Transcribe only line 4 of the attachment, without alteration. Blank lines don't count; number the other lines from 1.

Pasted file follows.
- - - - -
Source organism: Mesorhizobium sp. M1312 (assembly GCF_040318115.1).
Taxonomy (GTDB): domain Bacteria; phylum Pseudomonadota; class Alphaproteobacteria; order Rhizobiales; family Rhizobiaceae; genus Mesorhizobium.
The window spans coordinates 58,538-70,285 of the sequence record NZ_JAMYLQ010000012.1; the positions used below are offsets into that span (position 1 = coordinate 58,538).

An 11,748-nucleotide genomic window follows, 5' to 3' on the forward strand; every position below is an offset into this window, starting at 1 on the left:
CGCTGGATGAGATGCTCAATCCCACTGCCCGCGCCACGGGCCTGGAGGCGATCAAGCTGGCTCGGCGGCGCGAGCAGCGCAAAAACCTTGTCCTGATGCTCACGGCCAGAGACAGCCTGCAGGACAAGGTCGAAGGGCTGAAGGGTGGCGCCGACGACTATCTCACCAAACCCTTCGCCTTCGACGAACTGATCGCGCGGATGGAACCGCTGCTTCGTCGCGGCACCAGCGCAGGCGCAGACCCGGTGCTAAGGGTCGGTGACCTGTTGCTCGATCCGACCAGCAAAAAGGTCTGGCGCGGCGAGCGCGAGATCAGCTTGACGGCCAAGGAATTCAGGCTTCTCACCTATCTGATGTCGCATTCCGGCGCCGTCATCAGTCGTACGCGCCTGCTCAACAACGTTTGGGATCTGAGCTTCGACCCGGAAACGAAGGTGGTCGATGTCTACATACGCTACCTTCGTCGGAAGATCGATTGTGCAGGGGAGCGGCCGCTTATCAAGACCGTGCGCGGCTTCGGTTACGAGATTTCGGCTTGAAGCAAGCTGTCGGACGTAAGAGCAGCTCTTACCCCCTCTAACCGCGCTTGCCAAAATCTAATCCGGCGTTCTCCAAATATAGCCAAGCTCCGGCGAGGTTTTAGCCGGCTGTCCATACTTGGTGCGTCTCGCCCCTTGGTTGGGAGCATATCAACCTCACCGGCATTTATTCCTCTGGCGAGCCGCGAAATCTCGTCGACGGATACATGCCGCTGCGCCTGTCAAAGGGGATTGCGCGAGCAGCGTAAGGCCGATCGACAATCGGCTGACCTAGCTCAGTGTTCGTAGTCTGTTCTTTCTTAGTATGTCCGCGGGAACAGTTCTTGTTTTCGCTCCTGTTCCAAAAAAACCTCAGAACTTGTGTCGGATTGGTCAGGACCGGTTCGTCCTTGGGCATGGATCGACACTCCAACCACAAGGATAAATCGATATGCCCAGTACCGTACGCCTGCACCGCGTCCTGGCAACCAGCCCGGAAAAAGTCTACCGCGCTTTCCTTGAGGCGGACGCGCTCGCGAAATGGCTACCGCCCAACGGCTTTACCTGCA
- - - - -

An 11,748-nucleotide genomic window follows, 5' to 3' on the forward strand; every position below is an offset into this window, starting at 1 on the left: